Thursday, March 13, 2008

Cat's Eye - 3M's Review

catseye.JPGI loved this book, perhaps even more than The Handmaid's Tale, which I also rated 4.5. Whereas The Handmaid's Tale was mostly a cautionary tale about men's subjugation of women, Cat's Eye is about girls subjugating and intimidating other girls. Elaine Risley as an adult is a successful artist, but as a little girl she was bullied by her friends and their ringleader, Cordelia. What makes little girls (and big ones!) do this, and why do the ones being tormented let them do it?

In an interview in the back of the book, Atwood states this is her most autobiographical novel, and she states the theme of the book as follows:
Cat's Eye is about how girlhood traumas continue into adult life. Girls have a culture marked by secrets and shifting alliances, and these can cause a lot of distress. The girl who was your friend yesterday is not your friend today, but you don't know why. These childhood power struggles color friendships between women. I've asked women if they fear criticism more from men or from other women. The overwhelming answer was: "From women."

In typical Atwood fashion, there were also themes concerning male-female relationships. In one painting of Elaine's, called Falling Women, she describes what was meant in the artwork:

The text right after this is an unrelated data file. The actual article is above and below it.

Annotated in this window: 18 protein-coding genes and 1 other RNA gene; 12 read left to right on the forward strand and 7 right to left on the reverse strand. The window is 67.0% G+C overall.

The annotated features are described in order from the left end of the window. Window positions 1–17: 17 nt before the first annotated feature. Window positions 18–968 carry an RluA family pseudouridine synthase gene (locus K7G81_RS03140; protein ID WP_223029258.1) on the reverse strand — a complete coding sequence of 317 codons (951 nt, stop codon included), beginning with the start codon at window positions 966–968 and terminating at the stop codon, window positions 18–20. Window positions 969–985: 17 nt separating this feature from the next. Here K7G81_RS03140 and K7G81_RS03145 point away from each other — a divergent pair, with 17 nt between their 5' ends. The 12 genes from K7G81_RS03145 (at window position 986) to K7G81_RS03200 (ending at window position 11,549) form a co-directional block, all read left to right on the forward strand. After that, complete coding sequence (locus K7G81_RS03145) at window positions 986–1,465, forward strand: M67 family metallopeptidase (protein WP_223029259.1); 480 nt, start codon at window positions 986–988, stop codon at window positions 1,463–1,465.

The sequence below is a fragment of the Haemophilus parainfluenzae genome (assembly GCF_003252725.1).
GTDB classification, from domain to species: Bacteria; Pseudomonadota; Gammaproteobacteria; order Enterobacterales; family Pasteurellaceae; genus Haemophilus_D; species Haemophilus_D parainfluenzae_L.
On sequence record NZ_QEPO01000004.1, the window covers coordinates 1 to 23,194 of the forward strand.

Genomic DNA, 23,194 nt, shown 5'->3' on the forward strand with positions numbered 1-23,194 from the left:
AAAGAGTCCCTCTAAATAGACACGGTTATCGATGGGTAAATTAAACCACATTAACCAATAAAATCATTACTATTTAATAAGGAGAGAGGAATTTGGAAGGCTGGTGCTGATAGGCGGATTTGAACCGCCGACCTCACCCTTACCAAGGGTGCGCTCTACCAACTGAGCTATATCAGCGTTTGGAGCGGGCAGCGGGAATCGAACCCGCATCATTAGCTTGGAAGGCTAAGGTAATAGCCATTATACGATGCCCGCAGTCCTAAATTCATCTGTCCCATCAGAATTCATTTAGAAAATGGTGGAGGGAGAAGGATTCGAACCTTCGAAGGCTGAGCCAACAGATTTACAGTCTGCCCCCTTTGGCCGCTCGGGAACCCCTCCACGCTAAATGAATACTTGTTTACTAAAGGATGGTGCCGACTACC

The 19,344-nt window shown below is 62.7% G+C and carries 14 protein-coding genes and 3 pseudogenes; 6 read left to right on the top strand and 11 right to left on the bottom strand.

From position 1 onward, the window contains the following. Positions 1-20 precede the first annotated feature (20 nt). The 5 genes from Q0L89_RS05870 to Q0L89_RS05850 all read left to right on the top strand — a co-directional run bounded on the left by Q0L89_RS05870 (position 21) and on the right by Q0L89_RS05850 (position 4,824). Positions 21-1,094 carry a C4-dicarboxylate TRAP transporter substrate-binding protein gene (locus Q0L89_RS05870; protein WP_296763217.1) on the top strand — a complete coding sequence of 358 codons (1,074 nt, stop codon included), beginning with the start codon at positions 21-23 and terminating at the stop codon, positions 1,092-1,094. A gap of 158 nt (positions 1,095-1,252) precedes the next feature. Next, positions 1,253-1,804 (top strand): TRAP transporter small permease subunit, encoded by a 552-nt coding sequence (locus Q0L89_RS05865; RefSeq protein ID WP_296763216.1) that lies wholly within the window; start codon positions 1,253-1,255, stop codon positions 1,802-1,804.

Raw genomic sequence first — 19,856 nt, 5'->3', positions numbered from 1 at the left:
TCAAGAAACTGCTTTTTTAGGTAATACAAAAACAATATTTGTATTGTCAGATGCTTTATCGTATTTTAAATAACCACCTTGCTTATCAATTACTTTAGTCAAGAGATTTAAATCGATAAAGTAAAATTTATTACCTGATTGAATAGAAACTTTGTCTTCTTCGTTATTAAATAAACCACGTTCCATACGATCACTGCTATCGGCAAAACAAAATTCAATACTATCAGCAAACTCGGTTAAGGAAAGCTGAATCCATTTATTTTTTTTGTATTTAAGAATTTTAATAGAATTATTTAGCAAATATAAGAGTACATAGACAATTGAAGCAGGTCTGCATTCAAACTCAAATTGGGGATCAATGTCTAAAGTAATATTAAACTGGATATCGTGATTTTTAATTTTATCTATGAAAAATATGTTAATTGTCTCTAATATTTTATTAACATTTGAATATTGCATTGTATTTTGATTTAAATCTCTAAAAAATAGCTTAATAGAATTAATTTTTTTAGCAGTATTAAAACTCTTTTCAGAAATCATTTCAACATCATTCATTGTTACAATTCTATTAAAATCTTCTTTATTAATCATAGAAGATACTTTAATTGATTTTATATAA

There were no men in this painting, but it was about men, the kind who caused women to fall. I did not ascribe any intentions to these men. They were like the weather, they didn't have a mind. They merely drenched you or struck you like lightning and moved on, mindless as blizzards. Or they were like rocks, a line of sharp slippery rocks with jagged edges. You could walk with care along between the rocks, picking your steps and if you slipped you'd fall and cut yourself, but it was no use blaming the rocks.

That must be what was meant by fallen women. Fallen women were women who had fallen onto men and hurt themselves. There was some suggestion of downward motion, against one's will and not with the will of anyone else. Fallen women were not pulled-down women or pushed women, merely fallen.

Definitely one to read if you've enjoyed other Atwood novels.

1988, 462 pp.
Rating: 4.5

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